The History of Tammany Hall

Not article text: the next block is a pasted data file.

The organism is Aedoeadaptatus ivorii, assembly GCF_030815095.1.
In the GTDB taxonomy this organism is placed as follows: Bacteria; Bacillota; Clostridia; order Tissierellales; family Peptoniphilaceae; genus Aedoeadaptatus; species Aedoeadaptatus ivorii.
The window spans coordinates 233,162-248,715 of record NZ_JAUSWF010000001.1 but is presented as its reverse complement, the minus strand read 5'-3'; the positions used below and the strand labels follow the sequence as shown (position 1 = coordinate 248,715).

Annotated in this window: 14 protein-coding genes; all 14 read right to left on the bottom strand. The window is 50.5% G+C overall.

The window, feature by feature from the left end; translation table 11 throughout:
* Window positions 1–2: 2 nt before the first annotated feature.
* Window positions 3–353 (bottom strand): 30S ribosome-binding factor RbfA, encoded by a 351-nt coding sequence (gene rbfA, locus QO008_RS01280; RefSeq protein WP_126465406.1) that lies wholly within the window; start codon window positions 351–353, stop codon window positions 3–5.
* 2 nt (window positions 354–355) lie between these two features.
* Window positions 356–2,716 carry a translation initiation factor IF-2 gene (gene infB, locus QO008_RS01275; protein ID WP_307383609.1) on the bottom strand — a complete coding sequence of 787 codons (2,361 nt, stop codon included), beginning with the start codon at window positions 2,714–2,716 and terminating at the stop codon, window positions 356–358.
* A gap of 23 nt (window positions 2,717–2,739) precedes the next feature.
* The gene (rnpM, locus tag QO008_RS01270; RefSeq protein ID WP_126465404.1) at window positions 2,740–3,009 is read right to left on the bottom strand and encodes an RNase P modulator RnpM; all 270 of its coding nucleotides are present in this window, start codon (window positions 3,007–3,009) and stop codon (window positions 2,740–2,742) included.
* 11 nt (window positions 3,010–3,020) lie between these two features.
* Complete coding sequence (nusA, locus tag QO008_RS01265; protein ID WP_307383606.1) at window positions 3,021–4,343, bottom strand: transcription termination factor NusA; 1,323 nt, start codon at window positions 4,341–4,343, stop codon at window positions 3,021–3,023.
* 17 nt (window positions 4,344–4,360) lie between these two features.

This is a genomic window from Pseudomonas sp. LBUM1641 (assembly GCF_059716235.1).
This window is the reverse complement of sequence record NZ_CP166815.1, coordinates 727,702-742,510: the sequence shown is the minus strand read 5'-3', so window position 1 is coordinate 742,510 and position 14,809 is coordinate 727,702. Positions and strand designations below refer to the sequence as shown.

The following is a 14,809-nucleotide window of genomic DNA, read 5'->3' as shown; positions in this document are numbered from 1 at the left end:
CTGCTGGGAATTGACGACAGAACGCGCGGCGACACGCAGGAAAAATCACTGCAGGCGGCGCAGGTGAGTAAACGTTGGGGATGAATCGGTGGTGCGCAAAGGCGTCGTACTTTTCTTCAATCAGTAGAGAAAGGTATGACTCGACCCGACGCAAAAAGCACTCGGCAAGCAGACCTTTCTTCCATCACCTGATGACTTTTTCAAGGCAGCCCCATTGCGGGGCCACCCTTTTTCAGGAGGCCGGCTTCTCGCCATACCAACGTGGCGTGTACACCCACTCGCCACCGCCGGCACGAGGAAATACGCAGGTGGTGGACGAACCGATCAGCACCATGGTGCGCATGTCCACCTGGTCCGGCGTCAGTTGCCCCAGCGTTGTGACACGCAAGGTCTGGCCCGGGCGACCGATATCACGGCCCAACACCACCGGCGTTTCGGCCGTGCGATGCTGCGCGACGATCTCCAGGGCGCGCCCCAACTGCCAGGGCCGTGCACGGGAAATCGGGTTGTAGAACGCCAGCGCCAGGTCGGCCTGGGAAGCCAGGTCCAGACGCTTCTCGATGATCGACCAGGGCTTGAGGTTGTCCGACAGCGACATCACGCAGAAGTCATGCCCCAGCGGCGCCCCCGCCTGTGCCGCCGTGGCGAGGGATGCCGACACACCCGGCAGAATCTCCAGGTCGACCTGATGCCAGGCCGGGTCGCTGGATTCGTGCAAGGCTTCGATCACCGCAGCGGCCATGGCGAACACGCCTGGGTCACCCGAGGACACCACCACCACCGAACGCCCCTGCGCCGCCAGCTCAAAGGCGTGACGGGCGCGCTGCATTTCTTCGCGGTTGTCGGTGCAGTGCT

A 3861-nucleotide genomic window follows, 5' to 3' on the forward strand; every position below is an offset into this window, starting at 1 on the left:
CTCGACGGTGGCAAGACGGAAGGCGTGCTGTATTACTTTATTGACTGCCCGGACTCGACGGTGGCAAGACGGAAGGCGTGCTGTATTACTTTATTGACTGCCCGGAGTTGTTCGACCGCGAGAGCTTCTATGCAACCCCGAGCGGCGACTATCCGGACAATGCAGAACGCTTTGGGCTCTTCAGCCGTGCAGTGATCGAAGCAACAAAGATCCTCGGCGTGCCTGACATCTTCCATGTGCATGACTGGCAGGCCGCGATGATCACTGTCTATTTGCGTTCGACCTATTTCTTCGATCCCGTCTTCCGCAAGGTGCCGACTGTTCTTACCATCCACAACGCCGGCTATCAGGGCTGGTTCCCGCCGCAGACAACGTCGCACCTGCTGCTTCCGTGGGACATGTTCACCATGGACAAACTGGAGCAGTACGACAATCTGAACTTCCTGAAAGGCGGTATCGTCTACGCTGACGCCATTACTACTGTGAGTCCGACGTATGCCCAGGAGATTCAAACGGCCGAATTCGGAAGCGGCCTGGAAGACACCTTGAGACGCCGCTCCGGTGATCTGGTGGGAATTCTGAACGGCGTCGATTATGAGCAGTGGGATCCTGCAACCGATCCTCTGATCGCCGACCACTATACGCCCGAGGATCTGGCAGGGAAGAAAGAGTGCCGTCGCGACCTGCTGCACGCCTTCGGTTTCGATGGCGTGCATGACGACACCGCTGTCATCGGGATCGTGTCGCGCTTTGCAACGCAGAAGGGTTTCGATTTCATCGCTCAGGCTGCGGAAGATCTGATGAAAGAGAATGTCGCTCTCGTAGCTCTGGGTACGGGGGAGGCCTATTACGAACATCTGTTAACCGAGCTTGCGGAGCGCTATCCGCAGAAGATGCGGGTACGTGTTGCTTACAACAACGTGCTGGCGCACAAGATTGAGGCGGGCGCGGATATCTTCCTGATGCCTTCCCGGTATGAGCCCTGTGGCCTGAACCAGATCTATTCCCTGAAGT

This historic book may have numerous typos, missing text or index. Purchasers can download a free scanned copy of the original book (without typos) from the publisher. 1901. Not illustrated. Excerpt: ... CHAPTER XXIX. THE DICTATORSHIP OF RICHARD CROKER (Concluded). 1897-1901. Now that Tammany was reinstalled in almost absolute power, Mr. Croker set about choosing the important city officials to be appointed by the Mayor. He frankly admitted before the Mazet Committee, in 1899, that practically all of them were selected by him or his immediate associates. Requiring a routine assistant in the work of "bossing," Mr. Croker selected John F. Carroll, who thereupon resigned the office of Clerk of the Court of General Sessions, which yielded, it was estimated, about $12,000 a year, to take a post with no apparent salary. Mr. Croker then returned to horseracing in England. "Wise, Honest and Economical." The public pronouncements of the organization continued to voice the old-time characteristic pretensions of that body's frugality, honesty and submission to the popular will. In October, 1898, the county convention in the Wigwam passed resolutions commending "the wise, honest and economical" Tammany administration of Greater New York, and denouncing the "corruption, extravagance and waste of the infamous mismanagement" by the previous reform administration. Yet at this very moment the Bar Association was protesting against Mr. Croker's refusal to renominate Judge Joseph F. Daly,1 on the ground of his refusing to hand over the patronage of his court. The convention itself, despite its fine words, acted merely as the register of the will of one man, with scarcely the formality of a contest; and the public had again become agitated over the certainty of grave scandals in the public service. Tammany's election fund this year was generally reputed to be in the neighborhood of $100,000. As much as $500 was spent in each of several hotly contested election districts. Tammany wo...
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